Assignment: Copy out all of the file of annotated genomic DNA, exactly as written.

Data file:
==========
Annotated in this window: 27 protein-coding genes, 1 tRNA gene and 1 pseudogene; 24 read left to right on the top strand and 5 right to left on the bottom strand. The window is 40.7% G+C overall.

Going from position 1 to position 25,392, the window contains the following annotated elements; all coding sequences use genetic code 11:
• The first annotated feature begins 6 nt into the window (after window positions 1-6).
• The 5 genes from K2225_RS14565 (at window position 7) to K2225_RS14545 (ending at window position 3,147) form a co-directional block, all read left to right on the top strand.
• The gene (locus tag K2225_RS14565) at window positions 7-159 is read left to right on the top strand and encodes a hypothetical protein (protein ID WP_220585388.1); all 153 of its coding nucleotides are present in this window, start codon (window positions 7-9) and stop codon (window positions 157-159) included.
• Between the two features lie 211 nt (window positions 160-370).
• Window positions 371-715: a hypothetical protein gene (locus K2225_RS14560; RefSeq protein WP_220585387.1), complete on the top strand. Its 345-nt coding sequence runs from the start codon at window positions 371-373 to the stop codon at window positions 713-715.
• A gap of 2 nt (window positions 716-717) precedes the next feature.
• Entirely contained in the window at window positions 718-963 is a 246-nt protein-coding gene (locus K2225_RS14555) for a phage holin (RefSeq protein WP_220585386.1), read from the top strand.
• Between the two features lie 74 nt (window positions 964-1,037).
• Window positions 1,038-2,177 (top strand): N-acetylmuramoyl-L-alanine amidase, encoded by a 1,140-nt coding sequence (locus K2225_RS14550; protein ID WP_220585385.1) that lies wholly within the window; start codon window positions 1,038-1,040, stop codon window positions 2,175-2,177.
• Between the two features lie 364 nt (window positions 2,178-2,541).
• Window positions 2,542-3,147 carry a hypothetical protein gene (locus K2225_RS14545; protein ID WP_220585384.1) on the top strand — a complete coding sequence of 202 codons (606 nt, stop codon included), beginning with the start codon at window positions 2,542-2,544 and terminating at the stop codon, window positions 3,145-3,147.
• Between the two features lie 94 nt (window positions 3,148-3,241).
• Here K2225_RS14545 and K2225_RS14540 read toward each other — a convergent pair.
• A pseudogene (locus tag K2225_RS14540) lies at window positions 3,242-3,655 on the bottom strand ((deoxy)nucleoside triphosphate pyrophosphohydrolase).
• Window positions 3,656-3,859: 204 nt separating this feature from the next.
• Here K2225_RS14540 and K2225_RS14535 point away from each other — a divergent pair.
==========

Annotated in this window: 27 protein-coding genes, 1 tRNA gene and 1 pseudogene; 24 read left to right on the top strand and 5 right to left on the bottom strand. The window is 40.7% G+C overall.

Going from position 1 to position 25,392, the window contains the following annotated elements; all coding sequences use genetic code 11:
• The first annotated feature begins 6 nt into the window (after window positions 1-6).
• The 5 genes from K2225_RS14565 (at window position 7) to K2225_RS14545 (ending at window position 3,147) form a co-directional block, all read left to right on the top strand.
• The gene (locus tag K2225_RS14565) at window positions 7-159 is read left to right on the top strand and encodes a hypothetical protein (protein ID WP_220585388.1); all 153 of its coding nucleotides are present in this window, start codon (window positions 7-9) and stop codon (window positions 157-159) included.
• Between the two features lie 211 nt (window positions 160-370).
• Window positions 371-715: a hypothetical protein gene (locus K2225_RS14560; RefSeq protein WP_220585387.1), complete on the top strand. Its 345-nt coding sequence runs from the start codon at window positions 371-373 to the stop codon at window positions 713-715.
• A gap of 2 nt (window positions 716-717) precedes the next feature.
• Entirely contained in the window at window positions 718-963 is a 246-nt protein-coding gene (locus K2225_RS14555) for a phage holin (RefSeq protein WP_220585386.1), read from the top strand.
• Between the two features lie 74 nt (window positions 964-1,037).
• Window positions 1,038-2,177 (top strand): N-acetylmuramoyl-L-alanine amidase, encoded by a 1,140-nt coding sequence (locus K2225_RS14550; protein ID WP_220585385.1) that lies wholly within the window; start codon window positions 1,038-1,040, stop codon window positions 2,175-2,177.
• Between the two features lie 364 nt (window positions 2,178-2,541).
• Window positions 2,542-3,147 carry a hypothetical protein gene (locus K2225_RS14545; protein ID WP_220585384.1) on the top strand — a complete coding sequence of 202 codons (606 nt, stop codon included), beginning with the start codon at window positions 2,542-2,544 and terminating at the stop codon, window positions 3,145-3,147.
• Between the two features lie 94 nt (window positions 3,148-3,241).
• Here K2225_RS14545 and K2225_RS14540 read toward each other — a convergent pair.
• A pseudogene (locus tag K2225_RS14540) lies at window positions 3,242-3,655 on the bottom strand ((deoxy)nucleoside triphosphate pyrophosphohydrolase).
• Window positions 3,656-3,859: 204 nt separating this feature from the next.
• Here K2225_RS14540 and K2225_RS14535 point away from each other — a divergent pair.